Jennifer needed the dress re-fit, the neckline changed and the style updated. She had chosen a sheer stretch lace with a raised pattern to add to the dress. The color matched the original dress and the texture was sure to give Jennifer the design she was envisioning.

First, I removed the tight facings and undid the stitching in the shoulders. The dress darts were way higher than they needed to be for our contemporary bride and undoing the shoulders allowed me to drop the dress enough to correct the dart placement. I used the new lace to add a gathered cap sleeve. I changed the jewel neck to a V and lowered the back. Then I reshaped the dress to fit Jennifer’s figure, and shortened it carefully leaving the extra fabric in case the next wearer wanted more length. With vintage garments, you never know who will want to re-use the dress so I like to leave as much of the original as possible.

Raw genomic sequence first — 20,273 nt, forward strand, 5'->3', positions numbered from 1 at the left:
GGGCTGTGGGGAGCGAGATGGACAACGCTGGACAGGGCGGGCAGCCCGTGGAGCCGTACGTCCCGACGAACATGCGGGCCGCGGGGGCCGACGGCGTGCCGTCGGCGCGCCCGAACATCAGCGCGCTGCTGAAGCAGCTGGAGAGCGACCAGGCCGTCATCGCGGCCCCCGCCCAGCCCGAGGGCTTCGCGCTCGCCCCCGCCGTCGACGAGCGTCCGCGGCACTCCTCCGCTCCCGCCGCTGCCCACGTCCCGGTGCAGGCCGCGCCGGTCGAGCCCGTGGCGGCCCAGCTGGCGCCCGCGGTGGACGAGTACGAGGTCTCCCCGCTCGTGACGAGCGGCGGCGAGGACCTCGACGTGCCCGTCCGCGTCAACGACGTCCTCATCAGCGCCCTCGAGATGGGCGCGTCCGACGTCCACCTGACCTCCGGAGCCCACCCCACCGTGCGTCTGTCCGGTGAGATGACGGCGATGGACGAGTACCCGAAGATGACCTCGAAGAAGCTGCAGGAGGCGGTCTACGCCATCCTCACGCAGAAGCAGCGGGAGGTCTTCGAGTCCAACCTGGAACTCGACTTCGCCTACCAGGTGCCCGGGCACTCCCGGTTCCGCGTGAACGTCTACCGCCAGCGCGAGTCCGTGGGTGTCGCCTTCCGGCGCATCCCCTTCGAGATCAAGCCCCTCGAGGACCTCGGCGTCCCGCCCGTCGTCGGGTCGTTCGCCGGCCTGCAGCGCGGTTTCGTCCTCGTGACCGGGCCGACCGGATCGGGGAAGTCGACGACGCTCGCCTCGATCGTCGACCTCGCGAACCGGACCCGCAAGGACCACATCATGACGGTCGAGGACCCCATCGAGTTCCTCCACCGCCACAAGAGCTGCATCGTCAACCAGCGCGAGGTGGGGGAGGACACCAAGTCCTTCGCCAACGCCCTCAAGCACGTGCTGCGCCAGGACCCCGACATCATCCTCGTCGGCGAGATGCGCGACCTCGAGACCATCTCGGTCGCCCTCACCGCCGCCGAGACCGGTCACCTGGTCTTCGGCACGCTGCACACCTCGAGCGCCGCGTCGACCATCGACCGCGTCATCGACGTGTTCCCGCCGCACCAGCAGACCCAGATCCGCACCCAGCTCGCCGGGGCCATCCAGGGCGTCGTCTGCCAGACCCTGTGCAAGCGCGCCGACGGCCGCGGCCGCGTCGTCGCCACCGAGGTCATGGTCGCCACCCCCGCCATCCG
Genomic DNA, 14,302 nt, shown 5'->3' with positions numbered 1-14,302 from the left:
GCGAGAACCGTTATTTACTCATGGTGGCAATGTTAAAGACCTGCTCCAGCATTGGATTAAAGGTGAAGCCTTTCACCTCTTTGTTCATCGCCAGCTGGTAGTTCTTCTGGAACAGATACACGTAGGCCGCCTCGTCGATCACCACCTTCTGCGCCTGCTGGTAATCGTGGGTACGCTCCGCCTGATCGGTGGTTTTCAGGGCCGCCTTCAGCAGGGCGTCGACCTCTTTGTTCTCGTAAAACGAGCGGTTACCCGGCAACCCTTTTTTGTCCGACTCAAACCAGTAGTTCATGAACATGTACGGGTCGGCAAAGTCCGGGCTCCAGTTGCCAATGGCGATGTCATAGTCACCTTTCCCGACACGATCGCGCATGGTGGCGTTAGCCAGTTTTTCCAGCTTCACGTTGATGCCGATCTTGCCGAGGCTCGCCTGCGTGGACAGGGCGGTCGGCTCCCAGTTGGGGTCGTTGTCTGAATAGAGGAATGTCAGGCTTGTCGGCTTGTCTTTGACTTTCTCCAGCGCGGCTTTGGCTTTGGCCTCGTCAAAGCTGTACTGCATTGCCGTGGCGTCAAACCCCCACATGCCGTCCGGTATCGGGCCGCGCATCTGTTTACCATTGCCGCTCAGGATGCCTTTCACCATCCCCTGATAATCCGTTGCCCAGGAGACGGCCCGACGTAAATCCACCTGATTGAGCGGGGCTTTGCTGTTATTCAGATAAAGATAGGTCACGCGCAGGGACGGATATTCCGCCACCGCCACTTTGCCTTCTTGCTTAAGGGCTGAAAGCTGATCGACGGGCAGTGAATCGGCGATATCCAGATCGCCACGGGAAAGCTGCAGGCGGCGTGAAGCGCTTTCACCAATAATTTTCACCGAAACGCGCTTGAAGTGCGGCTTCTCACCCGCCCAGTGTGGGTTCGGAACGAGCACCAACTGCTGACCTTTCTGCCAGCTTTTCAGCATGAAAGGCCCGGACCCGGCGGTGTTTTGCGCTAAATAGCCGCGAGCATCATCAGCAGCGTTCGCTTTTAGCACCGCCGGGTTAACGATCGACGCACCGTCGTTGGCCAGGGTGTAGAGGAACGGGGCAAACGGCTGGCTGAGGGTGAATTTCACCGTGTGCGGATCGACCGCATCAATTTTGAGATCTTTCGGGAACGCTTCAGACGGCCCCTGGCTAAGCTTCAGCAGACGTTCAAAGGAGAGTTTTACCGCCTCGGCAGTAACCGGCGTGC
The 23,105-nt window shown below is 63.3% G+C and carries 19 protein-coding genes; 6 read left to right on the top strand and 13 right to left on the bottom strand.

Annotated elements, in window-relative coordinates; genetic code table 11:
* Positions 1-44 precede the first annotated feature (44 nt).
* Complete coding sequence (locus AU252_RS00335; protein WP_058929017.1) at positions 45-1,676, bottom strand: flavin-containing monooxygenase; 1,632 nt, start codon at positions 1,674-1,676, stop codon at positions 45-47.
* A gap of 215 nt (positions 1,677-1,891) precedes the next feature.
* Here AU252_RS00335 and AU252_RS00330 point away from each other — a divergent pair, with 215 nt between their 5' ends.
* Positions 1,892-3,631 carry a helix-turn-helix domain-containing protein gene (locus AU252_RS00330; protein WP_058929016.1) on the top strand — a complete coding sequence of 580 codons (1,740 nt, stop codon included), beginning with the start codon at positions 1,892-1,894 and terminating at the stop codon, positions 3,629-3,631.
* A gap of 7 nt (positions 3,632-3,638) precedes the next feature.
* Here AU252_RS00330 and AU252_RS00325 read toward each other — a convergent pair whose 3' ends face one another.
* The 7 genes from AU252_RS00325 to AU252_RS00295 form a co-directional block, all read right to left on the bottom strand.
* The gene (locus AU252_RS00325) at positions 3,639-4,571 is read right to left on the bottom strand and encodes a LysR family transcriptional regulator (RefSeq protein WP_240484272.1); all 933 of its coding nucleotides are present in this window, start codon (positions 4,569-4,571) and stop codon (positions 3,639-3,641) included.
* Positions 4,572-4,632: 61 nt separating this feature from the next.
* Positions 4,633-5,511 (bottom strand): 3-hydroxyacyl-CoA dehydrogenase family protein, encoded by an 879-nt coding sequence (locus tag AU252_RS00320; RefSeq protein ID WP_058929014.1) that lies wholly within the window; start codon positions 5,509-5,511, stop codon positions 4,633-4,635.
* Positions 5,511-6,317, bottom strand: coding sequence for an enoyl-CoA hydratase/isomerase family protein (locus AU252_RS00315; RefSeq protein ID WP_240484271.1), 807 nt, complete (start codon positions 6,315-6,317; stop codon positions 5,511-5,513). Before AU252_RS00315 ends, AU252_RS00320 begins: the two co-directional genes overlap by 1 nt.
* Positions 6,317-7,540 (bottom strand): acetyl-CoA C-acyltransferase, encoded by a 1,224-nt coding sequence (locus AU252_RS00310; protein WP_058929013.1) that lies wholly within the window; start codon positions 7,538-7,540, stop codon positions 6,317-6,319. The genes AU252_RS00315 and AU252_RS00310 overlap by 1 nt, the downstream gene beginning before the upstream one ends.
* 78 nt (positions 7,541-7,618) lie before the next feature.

Close-up of neckline and sleeve.

Close-up of neckline and sleeve.

Once we had the sheath fitting the way we wanted, I added the skirt. She was wearing very high heels and wanted a fun skirt added to the hipline for more of an updated look. We placed the skirt exactly as  needed for Jennifer’s va-va-voom figure. (She fills out the dress much better than my tiny dress form!) It is open in front up to the hemline so it moves out of the way when she walks, and we left a slight sweep train in the back. The skirt can easily be removed if a future bride wants to reuse the dress.

Back View of Dress

Back View of Dress